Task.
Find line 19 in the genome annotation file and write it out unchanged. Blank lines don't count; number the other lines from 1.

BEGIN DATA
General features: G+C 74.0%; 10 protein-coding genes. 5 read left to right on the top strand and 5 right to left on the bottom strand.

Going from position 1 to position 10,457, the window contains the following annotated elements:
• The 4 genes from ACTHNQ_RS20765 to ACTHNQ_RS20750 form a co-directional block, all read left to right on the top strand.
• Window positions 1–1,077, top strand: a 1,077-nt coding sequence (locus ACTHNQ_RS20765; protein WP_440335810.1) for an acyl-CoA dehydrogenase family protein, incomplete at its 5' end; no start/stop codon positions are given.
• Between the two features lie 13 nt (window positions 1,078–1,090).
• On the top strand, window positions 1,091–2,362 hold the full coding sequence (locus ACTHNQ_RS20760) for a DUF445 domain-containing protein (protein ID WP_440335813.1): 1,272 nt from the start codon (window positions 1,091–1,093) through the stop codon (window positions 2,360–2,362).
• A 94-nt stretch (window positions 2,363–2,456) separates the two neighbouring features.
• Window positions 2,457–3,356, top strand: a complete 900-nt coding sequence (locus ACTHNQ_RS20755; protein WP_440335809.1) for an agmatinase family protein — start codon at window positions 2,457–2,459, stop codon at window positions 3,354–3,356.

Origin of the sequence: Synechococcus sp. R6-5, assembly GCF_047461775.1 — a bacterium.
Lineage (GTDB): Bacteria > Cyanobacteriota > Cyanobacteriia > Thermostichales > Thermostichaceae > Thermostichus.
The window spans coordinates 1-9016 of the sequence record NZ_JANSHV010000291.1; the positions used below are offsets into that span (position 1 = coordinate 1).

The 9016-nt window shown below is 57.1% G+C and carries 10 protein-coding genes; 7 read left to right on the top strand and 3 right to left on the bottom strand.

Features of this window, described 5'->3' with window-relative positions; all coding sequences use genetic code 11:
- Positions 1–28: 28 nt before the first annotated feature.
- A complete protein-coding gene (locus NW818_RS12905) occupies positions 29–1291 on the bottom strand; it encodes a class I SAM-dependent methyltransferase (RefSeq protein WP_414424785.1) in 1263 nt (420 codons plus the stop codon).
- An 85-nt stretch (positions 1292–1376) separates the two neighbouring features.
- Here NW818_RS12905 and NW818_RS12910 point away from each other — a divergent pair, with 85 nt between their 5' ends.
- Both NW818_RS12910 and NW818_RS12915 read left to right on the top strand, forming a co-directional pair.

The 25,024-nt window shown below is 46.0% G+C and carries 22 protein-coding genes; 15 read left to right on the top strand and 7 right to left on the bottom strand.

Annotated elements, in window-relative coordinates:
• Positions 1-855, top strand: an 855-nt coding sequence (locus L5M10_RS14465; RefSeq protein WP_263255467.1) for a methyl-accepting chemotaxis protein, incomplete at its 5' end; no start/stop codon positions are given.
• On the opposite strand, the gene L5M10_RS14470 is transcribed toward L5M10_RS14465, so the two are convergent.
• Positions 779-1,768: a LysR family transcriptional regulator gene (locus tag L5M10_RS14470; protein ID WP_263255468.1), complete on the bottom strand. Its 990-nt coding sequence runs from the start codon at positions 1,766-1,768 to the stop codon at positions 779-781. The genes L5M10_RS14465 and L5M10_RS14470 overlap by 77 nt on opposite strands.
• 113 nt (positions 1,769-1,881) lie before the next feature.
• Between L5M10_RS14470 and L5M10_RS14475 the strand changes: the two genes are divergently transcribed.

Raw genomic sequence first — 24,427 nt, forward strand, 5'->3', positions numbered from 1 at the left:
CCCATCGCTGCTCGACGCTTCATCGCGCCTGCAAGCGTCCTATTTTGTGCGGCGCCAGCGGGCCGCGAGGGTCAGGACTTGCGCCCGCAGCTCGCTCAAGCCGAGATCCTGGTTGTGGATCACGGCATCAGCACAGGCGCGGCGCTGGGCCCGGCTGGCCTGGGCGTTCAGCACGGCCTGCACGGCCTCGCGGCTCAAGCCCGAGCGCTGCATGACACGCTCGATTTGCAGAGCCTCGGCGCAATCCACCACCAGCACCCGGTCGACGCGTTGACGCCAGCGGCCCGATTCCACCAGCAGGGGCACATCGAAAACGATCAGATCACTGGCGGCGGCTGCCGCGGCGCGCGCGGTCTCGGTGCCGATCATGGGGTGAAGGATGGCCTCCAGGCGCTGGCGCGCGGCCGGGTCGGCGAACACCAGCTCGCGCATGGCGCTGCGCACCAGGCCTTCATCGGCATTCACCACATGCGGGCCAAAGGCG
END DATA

The 25,024-nt window shown below is 46.0% G+C and carries 22 protein-coding genes; 15 read left to right on the top strand and 7 right to left on the bottom strand.